Open access | Late Quaternary faulting in southern Matese (central Italy): implications for earthquake potential in the southern Apennines

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Late Quaternary faulting in southern Matese (central Italy): implications for earthquake potential in the southern Apennines

Boncio, P., Auciello, E., Amato, V., Aucelli, P., Petrosino, P., Tangari, A. C., and Jicha, B.:
Solid Earth Discuss. [preprint], https://doi.org/10.5194/se-2021-73, in review, 2021.

Abstract
We studied in detail the Gioia Sannitica active normal fault (GF) along the Southern Matese Fault system in the southern Apennines of Italy. The current activity of the fault system and its potential to produce strong earthquakes have been underestimated so far, and are now defined. Precise mapping of the GF fault trace on a 1 : 20,000 geological map and several point data on geometry, kinematics and throw rate are made available in electronic format. The GF, and in general the entire fault system along the southern Matese mountain front, is made of slowly-slipping faults, with a long active history revealed by the large geologic offsets, mature geomorphology, and complex fault pattern and kinematics. Present activity has resulted in Late Quaternary fault scarps resurrecting the foot of the mountain front, and Holocene surface faulting. The slip rate varies along-strike, with maximum Late Pleistocene – Holocene throw rate of ~0.5 mm/yr. Activation of the 11.5 km-long GF can produce up to M 6.1 earthquakes. If activated together with the 18 km-long Ailano-Piedimonte Matese fault (APMF), the seismogenic potential would be M 6.8. The slip history of the two faults is compatible with a contemporaneous rupture. The observed Holocene displacements on the GF and APMF are compatible with activations during some poorly known historical earthquakes, such as the 1293 (M 5.8), 1349 (M 6.8; southern prolongation of the rupture on the Aquae Iuliae fault?) and CE 346 earthquakes. A fault rupture during the 847 poorly-constrained historical earthquake is also compatible with the dated displacements.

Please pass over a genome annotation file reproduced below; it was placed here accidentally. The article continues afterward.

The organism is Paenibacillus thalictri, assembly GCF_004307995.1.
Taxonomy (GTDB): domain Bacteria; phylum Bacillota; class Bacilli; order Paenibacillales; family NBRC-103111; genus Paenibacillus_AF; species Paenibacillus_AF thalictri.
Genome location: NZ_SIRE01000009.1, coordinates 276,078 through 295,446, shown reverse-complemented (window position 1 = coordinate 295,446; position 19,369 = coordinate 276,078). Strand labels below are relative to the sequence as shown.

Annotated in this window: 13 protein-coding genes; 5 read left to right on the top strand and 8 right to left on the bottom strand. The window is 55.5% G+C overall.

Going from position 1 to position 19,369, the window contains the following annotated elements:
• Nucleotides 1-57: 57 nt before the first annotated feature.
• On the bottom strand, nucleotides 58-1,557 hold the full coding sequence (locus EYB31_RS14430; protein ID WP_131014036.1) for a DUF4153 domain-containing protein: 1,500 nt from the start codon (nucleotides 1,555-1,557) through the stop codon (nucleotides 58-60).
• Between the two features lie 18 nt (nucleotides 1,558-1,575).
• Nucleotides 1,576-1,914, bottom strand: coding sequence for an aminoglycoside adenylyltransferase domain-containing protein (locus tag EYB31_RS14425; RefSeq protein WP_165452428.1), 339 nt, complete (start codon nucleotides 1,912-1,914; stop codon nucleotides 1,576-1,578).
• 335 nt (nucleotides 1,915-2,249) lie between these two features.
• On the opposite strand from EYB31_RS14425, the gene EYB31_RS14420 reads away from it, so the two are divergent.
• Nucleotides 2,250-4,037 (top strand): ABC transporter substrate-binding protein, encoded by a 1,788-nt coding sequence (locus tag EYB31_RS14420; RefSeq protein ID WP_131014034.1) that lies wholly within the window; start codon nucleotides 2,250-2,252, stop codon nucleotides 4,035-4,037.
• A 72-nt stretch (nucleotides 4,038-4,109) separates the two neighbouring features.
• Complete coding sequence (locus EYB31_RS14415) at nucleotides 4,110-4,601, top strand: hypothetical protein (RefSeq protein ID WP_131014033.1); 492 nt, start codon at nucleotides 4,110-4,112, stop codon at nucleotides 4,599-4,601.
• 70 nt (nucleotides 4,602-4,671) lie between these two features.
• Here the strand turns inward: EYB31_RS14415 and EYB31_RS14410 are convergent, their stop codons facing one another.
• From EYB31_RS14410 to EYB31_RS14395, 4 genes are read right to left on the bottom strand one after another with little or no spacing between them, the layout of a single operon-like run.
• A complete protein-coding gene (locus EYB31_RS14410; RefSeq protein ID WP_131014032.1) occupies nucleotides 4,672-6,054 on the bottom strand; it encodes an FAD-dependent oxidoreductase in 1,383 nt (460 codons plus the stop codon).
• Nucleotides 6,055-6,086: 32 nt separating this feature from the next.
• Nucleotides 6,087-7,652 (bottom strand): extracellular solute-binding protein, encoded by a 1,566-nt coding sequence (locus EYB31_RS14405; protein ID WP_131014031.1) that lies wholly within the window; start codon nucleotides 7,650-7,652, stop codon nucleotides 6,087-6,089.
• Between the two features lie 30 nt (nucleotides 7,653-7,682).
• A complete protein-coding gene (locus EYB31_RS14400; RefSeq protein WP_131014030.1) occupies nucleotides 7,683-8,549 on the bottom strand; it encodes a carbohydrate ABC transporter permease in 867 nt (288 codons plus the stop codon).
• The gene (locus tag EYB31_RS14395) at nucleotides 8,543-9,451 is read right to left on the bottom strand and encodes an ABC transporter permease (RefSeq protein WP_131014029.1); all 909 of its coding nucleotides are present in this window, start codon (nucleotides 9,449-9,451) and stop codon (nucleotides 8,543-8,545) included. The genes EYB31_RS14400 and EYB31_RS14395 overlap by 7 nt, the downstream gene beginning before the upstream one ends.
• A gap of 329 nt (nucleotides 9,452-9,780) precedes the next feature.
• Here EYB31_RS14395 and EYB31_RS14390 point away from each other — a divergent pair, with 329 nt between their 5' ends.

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Supplement - Geologic map of the Gioia Sannitica Fault, Matese, southern Apennines (29891 KB)

© Author(s) 2021. This work is distributed under the Creative Commons Attribution 4.0 License.
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